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Carsten Mehring - Understanding and using the neuronal code

Young, dynamic and successful – these are all words to describe Dr. Carsten Mehring who became the head of a junior researcher group at the Institute of Biology at the University of Freiburg just after finishing his PhD. His concept of coupling the brain to computers has been given the GO-Bio Award of the BMBF. At some stage in the future, the “brain-machine interface” developed by Mehring and his team will enable paralysed patients to move body parts by thought power alone. Mehring is highly fascinated by the brain, the most complex of all human organs.

Dr. Carsten Mehring (Photo: Matthias Nawrat)
Dr. Carsten Mehring was born in 1973 in Münster and his studies in physics at Heidelberg gave him insights into the basics of all the natural sciences. Initially, Mehring, who is now the head of a group of researchers at the Institute of Biology I at the University of Freiburg, was interested in the entire spectrum of research. However, following his degree thesis in the field of the biophysics of DNA and chromosome structures, which included the computer-based modelling of complex systems, Mehring decided to focus on neurobiology. He wanted to understand the mechanisms that enabled the human brain to have such complex capacities as thinking, feeling and behaviour. That’s why he decided to move to Freiburg in 2000 to do his doctorate in Prof. Dr. Ad Aertsen’s group in the Department of Neurobiology and Biophysics and start his research into the motor system, the area of our brain that governs our arbitrary movements.

Prediction of movements

During his doctorate, Mehring developed computer-based models that plausibly simulated the behaviour of the complex neuronal networks in the brain. In addition, in cooperation with a laboratory in Jerusalem, Mehring analysed data from experiments in which the activity of individual nerve cells in the motor area in apes’ brains were recorded with electrodes while the animals did certain movements. “We wanted to know how the spatial and temporal activity pattern in these brain areas correlated with the actual movements,” explained the neurophysicist. “And then we came up with the idea of using these patterns to predict the movements.”

The idea was not entirely new and had already achieved some initial successes. Based on previous experiments, Mehring and his colleagues set out to develop “brain-machine interfaces”, i.e. interfaces between the brain and a computer to translate the neuronal activity pattern into the movement of a robot arm, for example. “This might in future be used by severely paralysed people to restore at least part of their movement and communication capacities,” said Mehring.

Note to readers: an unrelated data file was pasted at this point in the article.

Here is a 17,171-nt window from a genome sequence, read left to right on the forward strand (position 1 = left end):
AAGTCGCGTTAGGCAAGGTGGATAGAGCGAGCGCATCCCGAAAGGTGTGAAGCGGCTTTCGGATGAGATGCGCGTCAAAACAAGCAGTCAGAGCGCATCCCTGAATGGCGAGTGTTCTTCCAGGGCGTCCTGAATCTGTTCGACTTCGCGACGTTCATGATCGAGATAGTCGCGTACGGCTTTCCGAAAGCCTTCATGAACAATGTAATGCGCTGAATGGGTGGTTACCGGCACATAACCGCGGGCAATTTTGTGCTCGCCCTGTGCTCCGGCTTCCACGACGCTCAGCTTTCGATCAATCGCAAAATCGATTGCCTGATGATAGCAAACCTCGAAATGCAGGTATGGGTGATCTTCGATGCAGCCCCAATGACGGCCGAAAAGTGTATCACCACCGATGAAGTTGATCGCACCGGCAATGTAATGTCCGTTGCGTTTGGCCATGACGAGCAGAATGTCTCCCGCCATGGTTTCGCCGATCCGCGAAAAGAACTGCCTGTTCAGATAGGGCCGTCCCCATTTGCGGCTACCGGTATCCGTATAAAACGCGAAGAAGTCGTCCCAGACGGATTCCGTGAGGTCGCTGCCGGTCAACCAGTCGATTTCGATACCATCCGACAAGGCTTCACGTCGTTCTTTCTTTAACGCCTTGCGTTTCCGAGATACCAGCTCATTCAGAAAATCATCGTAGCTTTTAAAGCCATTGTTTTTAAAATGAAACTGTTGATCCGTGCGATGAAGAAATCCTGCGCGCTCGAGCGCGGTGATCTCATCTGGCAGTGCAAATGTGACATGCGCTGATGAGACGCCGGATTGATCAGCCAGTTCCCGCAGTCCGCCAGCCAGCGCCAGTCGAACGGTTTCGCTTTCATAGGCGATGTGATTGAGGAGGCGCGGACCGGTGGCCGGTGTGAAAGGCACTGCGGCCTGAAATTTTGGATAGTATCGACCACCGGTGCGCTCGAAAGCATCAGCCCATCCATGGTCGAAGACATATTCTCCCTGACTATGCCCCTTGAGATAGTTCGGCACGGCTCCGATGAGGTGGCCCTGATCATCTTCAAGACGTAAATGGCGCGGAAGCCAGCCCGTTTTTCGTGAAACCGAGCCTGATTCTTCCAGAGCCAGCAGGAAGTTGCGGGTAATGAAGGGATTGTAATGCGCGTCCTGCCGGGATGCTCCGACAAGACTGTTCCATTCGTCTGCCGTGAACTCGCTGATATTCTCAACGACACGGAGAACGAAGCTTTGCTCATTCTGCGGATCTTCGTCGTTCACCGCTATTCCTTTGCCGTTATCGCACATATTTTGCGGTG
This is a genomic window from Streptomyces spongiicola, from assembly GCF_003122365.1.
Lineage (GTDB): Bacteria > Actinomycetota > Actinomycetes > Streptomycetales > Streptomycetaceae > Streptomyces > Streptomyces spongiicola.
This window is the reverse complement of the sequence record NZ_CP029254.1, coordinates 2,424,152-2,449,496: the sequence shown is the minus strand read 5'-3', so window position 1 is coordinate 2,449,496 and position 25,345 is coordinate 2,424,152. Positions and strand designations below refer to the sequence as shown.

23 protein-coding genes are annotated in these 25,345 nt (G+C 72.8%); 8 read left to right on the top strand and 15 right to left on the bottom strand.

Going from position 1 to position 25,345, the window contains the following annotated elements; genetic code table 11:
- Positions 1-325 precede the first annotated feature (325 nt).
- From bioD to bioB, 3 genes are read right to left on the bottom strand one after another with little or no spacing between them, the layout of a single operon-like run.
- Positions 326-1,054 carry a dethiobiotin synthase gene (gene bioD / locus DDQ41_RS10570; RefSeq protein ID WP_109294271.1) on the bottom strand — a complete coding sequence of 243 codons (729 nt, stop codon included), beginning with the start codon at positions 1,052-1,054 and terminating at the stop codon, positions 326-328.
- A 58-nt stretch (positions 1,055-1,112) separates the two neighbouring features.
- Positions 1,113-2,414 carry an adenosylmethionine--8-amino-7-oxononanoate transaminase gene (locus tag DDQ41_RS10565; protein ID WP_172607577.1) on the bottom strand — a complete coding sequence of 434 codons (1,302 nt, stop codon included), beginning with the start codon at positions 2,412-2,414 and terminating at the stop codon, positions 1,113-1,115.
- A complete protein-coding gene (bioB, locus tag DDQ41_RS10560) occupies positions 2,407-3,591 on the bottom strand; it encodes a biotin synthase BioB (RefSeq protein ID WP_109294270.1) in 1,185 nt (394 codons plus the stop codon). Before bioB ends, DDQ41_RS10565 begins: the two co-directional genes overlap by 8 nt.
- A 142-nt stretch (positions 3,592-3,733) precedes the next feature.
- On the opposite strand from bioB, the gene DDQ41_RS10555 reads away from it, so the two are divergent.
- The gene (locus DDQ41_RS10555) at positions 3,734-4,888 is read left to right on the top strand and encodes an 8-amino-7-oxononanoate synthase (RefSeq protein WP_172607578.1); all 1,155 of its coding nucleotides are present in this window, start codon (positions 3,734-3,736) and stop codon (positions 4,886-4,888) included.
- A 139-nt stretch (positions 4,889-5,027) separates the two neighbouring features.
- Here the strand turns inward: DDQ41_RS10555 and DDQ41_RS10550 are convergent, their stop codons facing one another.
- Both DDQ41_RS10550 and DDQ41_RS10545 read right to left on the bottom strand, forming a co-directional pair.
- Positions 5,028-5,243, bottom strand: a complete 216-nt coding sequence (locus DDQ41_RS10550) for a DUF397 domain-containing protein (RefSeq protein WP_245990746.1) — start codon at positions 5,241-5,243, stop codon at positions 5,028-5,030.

Mehring and his colleagues use electrodes that are attached to the brain surface rather than implanted into the brain in order to record the activity of the human brain. This approach has the advantage of being less invasive. Thus, there is a smaller risk of damaging intact brain tissue.

A technology with high future potential

If the probands use their thoughts to move a cursor (green), then the computer is able to predict this movement quite well (red). (Figure: Dr. Carsten Mehring)
Initial results have already been achieved. In the meantime, the system of electrodes and computers is able to approximately predict simple arm movements from the brain activity of probands. The concept is so outstanding that it won the GO-Bio Award of the German Federal Ministry of Education and Research (BMBF) in 2006. The prize money supports research groups in the development of new methods in the life sciences as well as in the definition of their application potential, their technological validation and the preparation for commercial application.

The human brain, and in particular his own field of research, hold a huge fascination for Mehring. He takes chess as an example in order to demonstrate people’s extraordinary ability to move arms and legs. The requirements on a chess player are two-fold: 1) the player has to think about which piece to move and 2) he has to actually move the piece.
“The Deep Blue computer masters the first requirement better than the best chess player in the world,” said Mehring. “But any child has a far superior ability to move a piece on the chess board than a robot arm.” Anyone who has ever seen how clumsy robots are in robot football games and compares this with the ease of movement of the professional Brazilian player Ronaldinho, can somehow unlock the secrets of the capacities of the human brain.

mn – 6 Oct. 2008
© BIOPRO Baden-Württemberg GmbH

Further information:
Dr. Carsten Mehring
Institute of Biology I
University of Freiburg
Hauptstr. 1
79104 Freiburg i.Br.
Tel.: +49 (0)761 203-2543
Fax: +49 (0)761 203-2921
E-mail: mehring@biologie.uni-freiburg.de
Website address: https://www.gesundheitsindustrie-bw.de/en/article/press-release/carsten-mehring-understanding-and-using-the-neuronal-code